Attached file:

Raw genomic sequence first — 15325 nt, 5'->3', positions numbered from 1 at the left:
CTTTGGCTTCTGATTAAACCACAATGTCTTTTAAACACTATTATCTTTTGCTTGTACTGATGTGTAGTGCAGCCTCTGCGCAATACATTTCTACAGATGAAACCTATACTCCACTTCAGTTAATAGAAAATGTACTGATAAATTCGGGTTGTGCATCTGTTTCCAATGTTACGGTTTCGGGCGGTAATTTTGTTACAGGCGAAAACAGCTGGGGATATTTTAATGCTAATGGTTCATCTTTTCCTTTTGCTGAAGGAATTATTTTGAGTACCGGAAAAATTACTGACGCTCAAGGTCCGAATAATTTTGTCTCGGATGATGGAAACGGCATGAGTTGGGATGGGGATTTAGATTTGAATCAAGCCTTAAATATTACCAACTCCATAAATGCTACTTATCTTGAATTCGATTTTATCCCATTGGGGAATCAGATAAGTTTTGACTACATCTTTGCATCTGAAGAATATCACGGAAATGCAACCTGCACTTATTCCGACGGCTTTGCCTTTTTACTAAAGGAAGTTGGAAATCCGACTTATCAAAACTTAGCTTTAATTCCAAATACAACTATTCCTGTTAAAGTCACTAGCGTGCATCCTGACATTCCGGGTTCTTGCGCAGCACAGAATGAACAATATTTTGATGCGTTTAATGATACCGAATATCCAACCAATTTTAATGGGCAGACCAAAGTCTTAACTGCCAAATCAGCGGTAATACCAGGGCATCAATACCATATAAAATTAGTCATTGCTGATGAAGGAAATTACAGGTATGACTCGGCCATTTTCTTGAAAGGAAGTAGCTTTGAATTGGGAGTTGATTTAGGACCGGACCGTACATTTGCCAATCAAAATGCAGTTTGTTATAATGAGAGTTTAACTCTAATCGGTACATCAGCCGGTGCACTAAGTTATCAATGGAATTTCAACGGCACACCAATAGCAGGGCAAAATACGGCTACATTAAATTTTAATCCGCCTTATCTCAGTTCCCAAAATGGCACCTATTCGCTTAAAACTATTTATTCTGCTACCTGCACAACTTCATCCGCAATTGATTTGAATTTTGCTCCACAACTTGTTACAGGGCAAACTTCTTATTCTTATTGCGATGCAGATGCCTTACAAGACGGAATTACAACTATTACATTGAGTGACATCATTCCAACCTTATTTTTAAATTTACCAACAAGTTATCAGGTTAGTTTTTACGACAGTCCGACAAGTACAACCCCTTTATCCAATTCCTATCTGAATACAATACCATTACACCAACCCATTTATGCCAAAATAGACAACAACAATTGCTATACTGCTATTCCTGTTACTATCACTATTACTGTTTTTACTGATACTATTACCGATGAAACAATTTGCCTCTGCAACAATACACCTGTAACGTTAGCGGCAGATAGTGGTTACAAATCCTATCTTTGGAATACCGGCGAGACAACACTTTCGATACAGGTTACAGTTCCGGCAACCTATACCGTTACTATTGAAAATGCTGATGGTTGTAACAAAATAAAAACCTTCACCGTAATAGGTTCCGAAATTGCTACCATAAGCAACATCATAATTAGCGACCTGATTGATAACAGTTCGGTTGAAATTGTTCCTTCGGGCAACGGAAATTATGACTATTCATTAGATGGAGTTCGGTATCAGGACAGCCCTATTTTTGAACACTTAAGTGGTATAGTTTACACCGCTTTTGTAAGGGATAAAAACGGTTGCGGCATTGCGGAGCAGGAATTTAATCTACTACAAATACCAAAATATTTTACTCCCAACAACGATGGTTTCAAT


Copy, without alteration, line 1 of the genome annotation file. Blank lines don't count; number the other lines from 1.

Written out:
Raw genomic sequence first — 15325 nt, 5'->3', positions numbered from 1 at the left: